Nos. PD-1769-06, PD-1770-06.
January 16, 2008.
Appeal from the 27th Judicial District Court, Lampasas County, Joe Carroll, J.
Joseph A. Turner, Christopher M. Perri, Austin, for Appellant.
Jeffrey Van Horn, State Prosecuting Atty., for State.
MEYERS, J., delivered the opinion of the Court, in which PRICE, WOMACK, JOHNSON, KEASLER, HERVEY, HOLCOMB, and COCHRAN, JJ., joined.
In two separate indictments, Appellant was indicted for the following offenses: two counts of felony murder, with the underlying felony of driving while intoxicated with a passenger under 15 years of age; two counts of intoxication manslaughter; and two counts of manslaughter. After a one-day bench trial, Appellant was convicted on all six counts, and the judge sentenced him to 18 years' confinement for each count, to be served concurrently. Appellant appealed the trial court's admission of expert testimony, medical records, and test results. Appellant also challenged the legal and factual sufficiency of the evidence supporting his convictions. The court of appeals affirmed the two convictions for felony murder, but vacated the other four convictions on the unassigned error of violation of double-jeopardy guarantees of the Eighth Amendment of the United States Constitution. The court of appeals also held that the trial court did not err in admitting the expert's testimony, the medical records, or test results, and held that the evidence was legally and factually sufficient to support the convictions. Bigon v. State, Nos. 03-05-00692-CR 03-05-00693-CR, 2006 WL 2852476, 2006 Tex.App. LEXIS 8756 (Tex.App.-Austin Oct. 4, 2006) (mem. op., not designated for publication). We granted both Appellant's and State's petitions for discretionary review. We affirm the decision of the court of appeals.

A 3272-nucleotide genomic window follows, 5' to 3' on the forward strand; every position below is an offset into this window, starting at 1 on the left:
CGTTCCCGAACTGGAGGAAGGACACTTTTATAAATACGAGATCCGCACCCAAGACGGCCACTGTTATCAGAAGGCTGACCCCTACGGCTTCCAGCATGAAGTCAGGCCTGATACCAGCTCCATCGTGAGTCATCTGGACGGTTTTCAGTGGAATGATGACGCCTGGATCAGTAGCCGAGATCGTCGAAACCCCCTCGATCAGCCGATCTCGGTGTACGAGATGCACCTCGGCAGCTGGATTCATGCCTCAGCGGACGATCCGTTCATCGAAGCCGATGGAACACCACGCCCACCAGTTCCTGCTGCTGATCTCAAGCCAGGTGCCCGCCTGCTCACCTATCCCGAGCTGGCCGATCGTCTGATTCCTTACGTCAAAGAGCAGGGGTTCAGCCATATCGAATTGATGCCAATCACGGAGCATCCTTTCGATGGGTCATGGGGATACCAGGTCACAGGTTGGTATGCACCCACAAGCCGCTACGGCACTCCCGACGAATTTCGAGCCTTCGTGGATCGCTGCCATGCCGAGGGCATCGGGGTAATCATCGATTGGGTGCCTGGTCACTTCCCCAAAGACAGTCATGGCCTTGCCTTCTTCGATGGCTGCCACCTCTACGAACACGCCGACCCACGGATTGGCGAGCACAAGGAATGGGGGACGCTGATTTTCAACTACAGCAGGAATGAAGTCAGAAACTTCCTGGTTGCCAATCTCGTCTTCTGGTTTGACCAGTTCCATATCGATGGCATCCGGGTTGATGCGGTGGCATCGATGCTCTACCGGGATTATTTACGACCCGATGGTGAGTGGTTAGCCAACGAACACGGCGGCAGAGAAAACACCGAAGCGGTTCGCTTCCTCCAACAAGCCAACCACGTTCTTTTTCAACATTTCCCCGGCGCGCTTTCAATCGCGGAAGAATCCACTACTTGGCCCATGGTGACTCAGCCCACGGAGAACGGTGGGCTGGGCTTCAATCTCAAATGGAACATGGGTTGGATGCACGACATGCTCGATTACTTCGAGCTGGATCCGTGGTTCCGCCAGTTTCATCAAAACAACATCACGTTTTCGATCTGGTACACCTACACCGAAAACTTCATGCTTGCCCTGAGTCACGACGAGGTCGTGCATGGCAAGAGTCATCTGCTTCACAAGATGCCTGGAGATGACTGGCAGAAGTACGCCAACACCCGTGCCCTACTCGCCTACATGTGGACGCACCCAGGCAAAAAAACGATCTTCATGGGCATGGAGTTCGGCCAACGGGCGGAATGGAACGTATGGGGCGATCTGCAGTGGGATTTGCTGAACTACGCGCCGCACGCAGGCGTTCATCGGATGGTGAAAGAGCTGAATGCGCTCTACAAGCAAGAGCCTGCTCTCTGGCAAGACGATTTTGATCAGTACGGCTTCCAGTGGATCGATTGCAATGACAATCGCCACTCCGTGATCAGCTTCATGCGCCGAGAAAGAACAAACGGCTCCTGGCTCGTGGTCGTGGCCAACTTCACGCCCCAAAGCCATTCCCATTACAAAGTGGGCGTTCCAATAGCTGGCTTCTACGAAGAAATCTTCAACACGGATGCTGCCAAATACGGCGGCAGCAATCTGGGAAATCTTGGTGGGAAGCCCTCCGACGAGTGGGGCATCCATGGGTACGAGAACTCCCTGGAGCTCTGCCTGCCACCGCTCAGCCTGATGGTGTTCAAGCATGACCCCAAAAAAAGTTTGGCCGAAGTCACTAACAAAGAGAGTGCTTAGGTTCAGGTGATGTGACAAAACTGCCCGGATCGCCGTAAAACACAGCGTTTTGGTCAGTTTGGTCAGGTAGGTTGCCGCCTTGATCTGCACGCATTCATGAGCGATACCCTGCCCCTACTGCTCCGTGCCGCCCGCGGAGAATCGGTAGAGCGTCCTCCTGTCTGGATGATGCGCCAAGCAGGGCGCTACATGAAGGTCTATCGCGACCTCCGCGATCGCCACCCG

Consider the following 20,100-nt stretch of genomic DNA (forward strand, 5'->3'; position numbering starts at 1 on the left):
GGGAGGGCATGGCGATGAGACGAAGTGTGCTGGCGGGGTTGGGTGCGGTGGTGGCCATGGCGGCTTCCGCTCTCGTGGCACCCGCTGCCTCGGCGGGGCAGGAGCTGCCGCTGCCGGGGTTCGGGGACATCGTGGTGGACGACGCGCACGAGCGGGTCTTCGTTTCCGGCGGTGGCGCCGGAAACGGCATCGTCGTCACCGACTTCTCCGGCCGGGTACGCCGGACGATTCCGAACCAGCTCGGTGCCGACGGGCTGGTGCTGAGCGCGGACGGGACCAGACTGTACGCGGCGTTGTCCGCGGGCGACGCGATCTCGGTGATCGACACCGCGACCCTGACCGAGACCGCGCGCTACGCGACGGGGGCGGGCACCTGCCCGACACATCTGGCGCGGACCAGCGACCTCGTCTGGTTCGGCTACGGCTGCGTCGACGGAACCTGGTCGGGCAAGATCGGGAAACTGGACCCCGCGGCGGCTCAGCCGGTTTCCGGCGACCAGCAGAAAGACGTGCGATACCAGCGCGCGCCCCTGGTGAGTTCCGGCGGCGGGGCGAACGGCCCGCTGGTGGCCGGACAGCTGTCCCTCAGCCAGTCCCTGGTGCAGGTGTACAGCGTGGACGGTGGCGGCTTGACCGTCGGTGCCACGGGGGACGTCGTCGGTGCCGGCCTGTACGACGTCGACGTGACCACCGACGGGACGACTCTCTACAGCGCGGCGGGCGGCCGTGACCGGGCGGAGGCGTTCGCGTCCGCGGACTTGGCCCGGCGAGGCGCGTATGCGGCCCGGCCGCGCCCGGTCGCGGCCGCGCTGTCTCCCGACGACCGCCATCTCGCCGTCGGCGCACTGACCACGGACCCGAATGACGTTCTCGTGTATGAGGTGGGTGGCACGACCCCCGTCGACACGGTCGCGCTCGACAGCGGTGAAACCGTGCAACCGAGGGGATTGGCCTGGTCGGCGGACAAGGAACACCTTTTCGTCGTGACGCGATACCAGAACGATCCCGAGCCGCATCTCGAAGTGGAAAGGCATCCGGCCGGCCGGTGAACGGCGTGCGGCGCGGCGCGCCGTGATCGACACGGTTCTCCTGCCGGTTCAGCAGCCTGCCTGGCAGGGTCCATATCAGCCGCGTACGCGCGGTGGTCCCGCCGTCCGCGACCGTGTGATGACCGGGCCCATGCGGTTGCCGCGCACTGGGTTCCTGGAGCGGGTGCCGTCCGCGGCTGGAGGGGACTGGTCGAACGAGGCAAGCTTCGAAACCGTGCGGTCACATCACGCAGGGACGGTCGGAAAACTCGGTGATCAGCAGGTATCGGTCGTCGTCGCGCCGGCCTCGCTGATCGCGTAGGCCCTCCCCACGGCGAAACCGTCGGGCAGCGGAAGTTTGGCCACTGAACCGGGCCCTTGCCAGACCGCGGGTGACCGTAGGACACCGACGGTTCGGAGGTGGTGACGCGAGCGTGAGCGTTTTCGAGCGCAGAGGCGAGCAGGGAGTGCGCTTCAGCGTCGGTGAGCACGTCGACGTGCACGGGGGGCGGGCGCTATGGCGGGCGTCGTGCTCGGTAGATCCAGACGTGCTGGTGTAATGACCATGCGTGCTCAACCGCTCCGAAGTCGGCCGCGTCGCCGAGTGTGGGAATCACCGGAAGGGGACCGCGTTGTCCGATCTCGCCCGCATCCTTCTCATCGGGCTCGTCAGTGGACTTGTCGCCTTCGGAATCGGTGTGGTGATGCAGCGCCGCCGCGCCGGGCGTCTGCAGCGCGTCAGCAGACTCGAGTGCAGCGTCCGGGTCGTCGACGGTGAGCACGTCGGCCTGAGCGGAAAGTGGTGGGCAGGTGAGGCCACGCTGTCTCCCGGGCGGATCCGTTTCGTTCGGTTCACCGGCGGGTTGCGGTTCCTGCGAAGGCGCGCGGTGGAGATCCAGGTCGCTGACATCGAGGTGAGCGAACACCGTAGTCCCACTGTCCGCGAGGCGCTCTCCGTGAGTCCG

There were two victims, therefore, the State returned one indictment per victim.
Appellant was driving home from a trip with his 8-year-old son. At approximately 8:35 p.m., while cresting a hill, Appellant crossed the middle line of the roadway, slamming head-on into an oncoming vehicle. Both Appellant and his son were injured and two occupants of the other vehicle, the driver and her infant daughter, were pronounced dead at the scene of the accident.
Appellant and his son were airlifted to the hospital to receive treatment for their injuries. At 9:58 p.m., Appellant's blood was drawn by the hospital for lab purposes, and the hospital performed a serum blood analysis to determine the blood-alcohol concentration. Based upon witness reports, the officers responding to the accident scene believed that Appellant's erratic driving had caused the accident. As a result, a second blood sample was taken at approximately 11:35 p.m., at which time Appellant was informed that he was under arrest.
A witness testified that he had observed Appellant driving ten to fifteen miles below the speed limit and drifting from the road to the shoulder and across the middle line of traffic prior to the accident.
A police officer must require a breath or blood sample if, at the time of the arrest, he reasonably believes that the individual was intoxicated while operating a motor vehicle at the time of the accident and that someone has died as a result of the accident. TEX. TRANSP. CODE ANN. § 724.012(b)(3)(A). In this case, Appellant voluntarily provided the blood sample prior to his arrest.